Deeper in the vortex, confronting the diseased visions infecting memory and legacy – yes, it’s 4th edition D&D, played with guts and glory. Eneku, Runt, and Ezhelya get to the center of it all.
I was embarrassed to realize, while reviewing the video, how sincere some of the content was for me. I can hear James laughing already … but also, check out everyone’s faces when Ezhela let “it” in via her emotional powers, and also a few details into my description of their foes during the fight.
This session finally revealed the map, fleetingly anyway, so “the dungeon quest” is now solidly under way as far as the characters are concerned. I included a lot of graphics in the video so please check it out, especially for the unusual circumstances of the combat.
About that fight – the video begins with me reminding the players about untyped combat bonuses, the ones that don’t default to the highest single bonus of a given type, and therefore can stack. I wanted to get them up to speed on that, because I’ve set up all my encounters to play them to the hilt myself. I say with pride, if you play D&D 4E badly, I’ll kill you dead real quick, and playing it well simply means better role-playing anyway.
In the encounter they went into, the foes used the Human Rabble monster from the manual, which are minions. That’s not trivial in this game – indivdually potato chips, they still get mass attacks and these ones get bonuses when mobbing someone. The encounter space included tight squeezes, and as I tweaked the monster description, these guys were able to move on the walls and ceilings, thus could flank while the characters were hampered in moving strategically. Flanking and similar advantages (e.g. vs. prone opponents, which applied vs. some of the characters as it turned out) all stack, so in addition to the mobbing, these guys could really hit. Add to that the three-dimensional attacking, and given even slightly lucky rolling, a given player-character could be subject to 30-40 points of damage in a single round, enough to kill them at this point.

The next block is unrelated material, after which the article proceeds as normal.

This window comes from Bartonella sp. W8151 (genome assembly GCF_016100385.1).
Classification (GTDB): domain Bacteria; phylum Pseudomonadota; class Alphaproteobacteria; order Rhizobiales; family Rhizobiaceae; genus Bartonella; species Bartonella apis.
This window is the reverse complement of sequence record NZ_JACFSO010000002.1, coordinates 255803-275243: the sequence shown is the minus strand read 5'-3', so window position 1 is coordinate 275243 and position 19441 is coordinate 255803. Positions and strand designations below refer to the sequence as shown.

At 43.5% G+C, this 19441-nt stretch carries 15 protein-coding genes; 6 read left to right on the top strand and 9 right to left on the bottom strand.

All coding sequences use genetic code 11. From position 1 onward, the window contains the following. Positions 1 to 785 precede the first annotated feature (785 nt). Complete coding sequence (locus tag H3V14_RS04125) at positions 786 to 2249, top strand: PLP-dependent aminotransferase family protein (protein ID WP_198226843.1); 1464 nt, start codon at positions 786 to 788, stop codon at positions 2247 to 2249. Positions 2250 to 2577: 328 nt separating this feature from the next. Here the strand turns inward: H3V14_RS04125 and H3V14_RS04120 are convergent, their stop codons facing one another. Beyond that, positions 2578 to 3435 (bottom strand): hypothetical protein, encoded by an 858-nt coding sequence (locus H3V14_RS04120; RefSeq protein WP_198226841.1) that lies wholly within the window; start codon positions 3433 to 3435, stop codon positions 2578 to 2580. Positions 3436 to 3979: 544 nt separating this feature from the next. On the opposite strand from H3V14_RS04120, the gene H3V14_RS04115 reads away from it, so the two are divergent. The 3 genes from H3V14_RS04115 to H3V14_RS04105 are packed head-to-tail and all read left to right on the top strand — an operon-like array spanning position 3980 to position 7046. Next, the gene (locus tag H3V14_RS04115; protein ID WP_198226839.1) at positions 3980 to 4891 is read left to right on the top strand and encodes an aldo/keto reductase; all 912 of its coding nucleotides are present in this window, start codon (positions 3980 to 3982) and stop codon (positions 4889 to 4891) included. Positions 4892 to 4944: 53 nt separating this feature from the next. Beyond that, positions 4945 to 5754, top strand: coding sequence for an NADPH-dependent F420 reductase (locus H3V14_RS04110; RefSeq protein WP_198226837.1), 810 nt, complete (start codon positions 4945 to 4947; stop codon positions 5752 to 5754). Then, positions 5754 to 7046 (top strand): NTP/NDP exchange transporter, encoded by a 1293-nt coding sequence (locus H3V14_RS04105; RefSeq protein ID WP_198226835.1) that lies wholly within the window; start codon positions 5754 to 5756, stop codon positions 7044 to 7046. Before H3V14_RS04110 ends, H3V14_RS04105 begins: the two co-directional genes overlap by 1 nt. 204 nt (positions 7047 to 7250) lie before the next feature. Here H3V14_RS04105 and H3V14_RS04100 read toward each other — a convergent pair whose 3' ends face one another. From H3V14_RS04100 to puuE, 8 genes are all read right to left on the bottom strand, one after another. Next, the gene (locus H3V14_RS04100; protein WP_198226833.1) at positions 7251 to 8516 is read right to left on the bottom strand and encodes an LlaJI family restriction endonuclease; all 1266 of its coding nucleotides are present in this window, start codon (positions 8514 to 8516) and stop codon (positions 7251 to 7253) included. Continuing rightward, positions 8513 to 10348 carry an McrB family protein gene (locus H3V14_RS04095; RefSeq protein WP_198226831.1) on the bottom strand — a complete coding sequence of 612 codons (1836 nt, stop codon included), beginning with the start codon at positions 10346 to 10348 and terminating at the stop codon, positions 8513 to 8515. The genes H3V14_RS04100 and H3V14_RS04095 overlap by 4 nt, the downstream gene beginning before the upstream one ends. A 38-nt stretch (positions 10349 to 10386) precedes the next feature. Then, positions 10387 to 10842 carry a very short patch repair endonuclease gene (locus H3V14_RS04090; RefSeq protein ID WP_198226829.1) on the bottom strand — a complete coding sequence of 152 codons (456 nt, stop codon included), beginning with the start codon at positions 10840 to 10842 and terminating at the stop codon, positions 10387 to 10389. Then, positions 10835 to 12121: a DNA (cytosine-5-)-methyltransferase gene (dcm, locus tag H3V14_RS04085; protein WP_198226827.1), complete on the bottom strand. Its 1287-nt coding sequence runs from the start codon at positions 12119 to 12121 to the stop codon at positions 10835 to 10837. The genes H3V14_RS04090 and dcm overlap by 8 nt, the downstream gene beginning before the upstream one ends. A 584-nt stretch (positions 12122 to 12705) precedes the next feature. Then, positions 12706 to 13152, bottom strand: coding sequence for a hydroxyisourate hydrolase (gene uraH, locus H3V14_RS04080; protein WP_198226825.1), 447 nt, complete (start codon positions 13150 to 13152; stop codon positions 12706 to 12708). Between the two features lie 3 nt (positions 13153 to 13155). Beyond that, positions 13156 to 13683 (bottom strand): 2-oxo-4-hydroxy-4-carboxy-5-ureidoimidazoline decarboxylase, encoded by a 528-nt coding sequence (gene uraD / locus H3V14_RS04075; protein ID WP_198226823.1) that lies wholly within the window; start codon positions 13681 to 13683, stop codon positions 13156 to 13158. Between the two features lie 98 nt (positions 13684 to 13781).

That’s why this fight was very contingent and quite exciting, because through a semi-tactical, semi-lucky combo of skills and powers, the players managed to get their characters back-to-back triangle in the biggest space they could for the best defensive position possible. I especially liked that when Ezhelya was bloodied, that triggered her Ardent Alacrity, which permitted Runt to get himself precisely into that position in a fashion that would otherwise have been substantially later in the fight and subject to a difficult roll. After that – again, only partly-planned I think – two of them concentrated on physical combat while one continued the Skill Challenge, ultimately succeeding that way. Even so, one character ended pretty chewed-up, and I don’t know if the players realized just how close they came to getting torn to pieces, if the tactics had gone a hair differently, especially early in the encounter.
This game is about getting into fights, but it’s also about how the fights matter. I’m using rules to do this, not “Ron brings his fancy GMing into dumb-ass DMing” at all. I think they’re the best rules toward that end I’ve seen under the banner of this particular game title. Ask if you want to know.